TX packets:104203043819 errors:0 dropped:0 overruns:0 carrier:0
          collisions:0 txqueuelen:5000
          RX bytes:4067795598631 (4.0 TB)  TX bytes:151795336718586 (151.7 TB)
          Interrupt:20 Memory:fb200000-fb220000

lo        Link encap:Local Loopback
          inet addr:127.0.0.1  Mask:255.0.0.0
          inet6 addr: ::1/128 Scope:Host
          UP LOOPBACK RUNNING  MTU:65536  Metric:1
          RX packets:133764933 errors:0 dropped:0 overruns:0 frame:0
          TX packets:133764933 errors:0 dropped:0 overruns:0 carrier:0
          collisions:0 txqueuelen:0
          RX bytes:10569844193 (10.5 GB)  TX bytes:10569844193 (10.5 GB)

Output of sysctl -a

https://pastebin.com/zv86U9jn

Note: I have modified several parameters such as:

net.core.somaxconn
net.core.netdev_max_backlog
net.ipv4.tcp_max_syn_backlog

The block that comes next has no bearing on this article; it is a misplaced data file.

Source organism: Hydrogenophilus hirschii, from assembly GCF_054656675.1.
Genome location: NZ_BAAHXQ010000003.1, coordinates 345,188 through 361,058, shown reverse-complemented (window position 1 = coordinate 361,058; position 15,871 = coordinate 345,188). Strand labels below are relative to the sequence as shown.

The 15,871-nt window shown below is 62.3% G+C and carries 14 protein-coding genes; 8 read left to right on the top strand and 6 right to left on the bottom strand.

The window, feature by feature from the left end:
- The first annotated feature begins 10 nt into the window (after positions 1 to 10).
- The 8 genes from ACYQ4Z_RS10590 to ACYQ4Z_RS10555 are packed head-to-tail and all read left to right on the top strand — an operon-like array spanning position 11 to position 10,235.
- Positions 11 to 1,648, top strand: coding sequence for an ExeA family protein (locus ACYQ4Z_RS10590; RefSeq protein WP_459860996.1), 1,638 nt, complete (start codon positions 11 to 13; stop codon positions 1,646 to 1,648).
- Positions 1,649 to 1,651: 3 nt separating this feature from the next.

In attempts to combat this issue.

I have also set ulimit -n 900000 back when I though this issue could have been related to the number of open files each process is allowed to have.

My Server specs:

Motherboard: ASUS X99-A

CPU: I am having trouble determining exact Core i7 model for CPU due to the fact that 'model name' from cat /proc/cpuinfo outputs Genuine Intel(R) CPU @ 2.40GHz but I know it has 24 cores and here is the output from cat /proc/cpuinfo: https://pastebin.com/TR7aS1NM

RAM: 64 GB

HDD: 4TB Seagate

NIC: Onboard Intel® I218V, 1 x Gigabit LAN Controller

I have been struggling with this problem for 1 week now. Is NIC the cause of this issue? Perhaps I am mistaken in my assumptions? I can provide any other command output required.

  • You could use iperf tool to measure how much throughput you can get between your server and some client. This way you can eliminate any other causes for issues. – Tero Kilkanen Sep 16 '17 at 15:04
  • iperf 's documentation looks rather promising. Thank you I will try that – astralmaster Sep 16 '17 at 16:02